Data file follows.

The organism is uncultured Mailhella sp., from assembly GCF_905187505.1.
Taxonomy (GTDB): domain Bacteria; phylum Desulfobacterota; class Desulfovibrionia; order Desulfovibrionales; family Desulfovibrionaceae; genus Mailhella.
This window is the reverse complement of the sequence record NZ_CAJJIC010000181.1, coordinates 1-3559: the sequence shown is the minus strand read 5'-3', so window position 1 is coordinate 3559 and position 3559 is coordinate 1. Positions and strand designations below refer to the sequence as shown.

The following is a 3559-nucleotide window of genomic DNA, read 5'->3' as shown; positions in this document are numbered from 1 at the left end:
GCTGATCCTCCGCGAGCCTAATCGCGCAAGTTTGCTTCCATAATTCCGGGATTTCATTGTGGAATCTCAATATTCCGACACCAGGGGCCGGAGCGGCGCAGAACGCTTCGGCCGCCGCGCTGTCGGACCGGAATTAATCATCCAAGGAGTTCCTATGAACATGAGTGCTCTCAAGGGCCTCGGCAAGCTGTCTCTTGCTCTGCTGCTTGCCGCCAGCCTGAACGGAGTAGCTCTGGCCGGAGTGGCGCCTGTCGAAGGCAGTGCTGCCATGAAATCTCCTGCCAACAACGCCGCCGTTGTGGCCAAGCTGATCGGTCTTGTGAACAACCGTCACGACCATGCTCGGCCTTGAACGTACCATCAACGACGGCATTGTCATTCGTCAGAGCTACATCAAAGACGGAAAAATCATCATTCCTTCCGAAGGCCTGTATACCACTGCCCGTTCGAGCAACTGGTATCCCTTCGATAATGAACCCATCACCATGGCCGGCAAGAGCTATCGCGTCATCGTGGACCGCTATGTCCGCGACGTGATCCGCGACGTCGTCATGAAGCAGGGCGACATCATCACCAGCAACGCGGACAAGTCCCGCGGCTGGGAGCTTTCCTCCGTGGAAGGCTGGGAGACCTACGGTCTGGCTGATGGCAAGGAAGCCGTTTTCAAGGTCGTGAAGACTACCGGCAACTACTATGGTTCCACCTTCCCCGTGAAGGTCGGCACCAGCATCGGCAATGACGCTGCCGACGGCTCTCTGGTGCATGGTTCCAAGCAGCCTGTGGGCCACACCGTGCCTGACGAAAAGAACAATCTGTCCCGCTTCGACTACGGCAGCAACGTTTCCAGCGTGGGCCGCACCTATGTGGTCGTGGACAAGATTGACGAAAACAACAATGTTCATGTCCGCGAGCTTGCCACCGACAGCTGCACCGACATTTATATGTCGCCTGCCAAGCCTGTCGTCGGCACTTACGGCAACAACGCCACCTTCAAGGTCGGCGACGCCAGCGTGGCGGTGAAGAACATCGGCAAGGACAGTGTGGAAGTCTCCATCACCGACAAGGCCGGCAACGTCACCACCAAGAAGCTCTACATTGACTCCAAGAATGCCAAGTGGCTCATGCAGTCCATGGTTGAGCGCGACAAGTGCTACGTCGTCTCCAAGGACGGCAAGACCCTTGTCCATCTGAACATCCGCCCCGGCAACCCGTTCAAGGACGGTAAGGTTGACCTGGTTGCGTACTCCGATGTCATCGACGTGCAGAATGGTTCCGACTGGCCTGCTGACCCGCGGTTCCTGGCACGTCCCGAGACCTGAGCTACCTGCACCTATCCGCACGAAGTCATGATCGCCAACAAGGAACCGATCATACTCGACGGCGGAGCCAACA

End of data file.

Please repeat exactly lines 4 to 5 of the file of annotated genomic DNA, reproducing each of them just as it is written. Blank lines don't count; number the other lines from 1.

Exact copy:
The following is a 3559-nucleotide window of genomic DNA, read 5'->3' as shown; positions in this document are numbered from 1 at the left end:
GCTGATCCTCCGCGAGCCTAATCGCGCAAGTTTGCTTCCATAATTCCGGGATTTCATTGTGGAATCTCAATATTCCGACACCAGGGGCCGGAGCGGCGCAGAACGCTTCGGCCGCCGCGCTGTCGGACCGGAATTAATCATCCAAGGAGTTCCTATGAACATGAGTGCTCTCAAGGGCCTCGGCAAGCTGTCTCTTGCTCTGCTGCTTGCCGCCAGCCTGAACGGAGTAGCTCTGGCCGGAGTGGCGCCTGTCGAAGGCAGTGCTGCCATGAAATCTCCTGCCAACAACGCCGCCGTTGTGGCCAAGCTGATCGGTCTTGTGAACAACCGTCACGACCATGCTCGGCCTTGAACGTACCATCAACGACGGCATTGTCATTCGTCAGAGCTACATCAAAGACGGAAAAATCATCATTCCTTCCGAAGGCCTGTATACCACTGCCCGTTCGAGCAACTGGTATCCCTTCGATAATGAACCCATCACCATGGCCGGCAAGAGCTATCGCGTCATCGTGGACCGCTATGTCCGCGACGTGATCCGCGACGTCGTCATGAAGCAGGGCGACATCATCACCAGCAACGCGGACAAGTCCCGCGGCTGGGAGCTTTCCTCCGTGGAAGGCTGGGAGACCTACGGTCTGGCTGATGGCAAGGAAGCCGTTTTCAAGGTCGTGAAGACTACCGGCAACTACTATGGTTCCACCTTCCCCGTGAAGGTCGGCACCAGCATCGGCAATGACGCTGCCGACGGCTCTCTGGTGCATGGTTCCAAGCAGCCTGTGGGCCACACCGTGCCTGACGAAAAGAACAATCTGTCCCGCTTCGACTACGGCAGCAACGTTTCCAGCGTGGGCCGCACCTATGTGGTCGTGGACAAGATTGACGAAAACAACAATGTTCATGTCCGCGAGCTTGCCACCGACAGCTGCACCGACATTTATATGTCGCCTGCCAAGCCTGTCGTCGGCACTTACGGCAACAACGCCACCTTCAAGGTCGGCGACGCCAGCGTGGCGGTGAAGAACATCGGCAAGGACAGTGTGGAAGTCTCCATCACCGACAAGGCCGGCAACGTCACCACCAAGAAGCTCTACATTGACTCCAAGAATGCCAAGTGGCTCATGCAGTCCATGGTTGAGCGCGACAAGTGCTACGTCGTCTCCAAGGACGGCAAGACCCTTGTCCATCTGAACATCCGCCCCGGCAACCCGTTCAAGGACGGTAAGGTTGACCTGGTTGCGTACTCCGATGTCATCGACGTGCAGAATGGTTCCGACTGGCCTGCTGACCCGCGGTTCCTGGCACGTCCCGAGACCTGAGCTACCTGCACCTATCCGCACGAAGTCATGATCGCCAACAAGGAACCGATCATACTCGACGGCGGAGCCAACA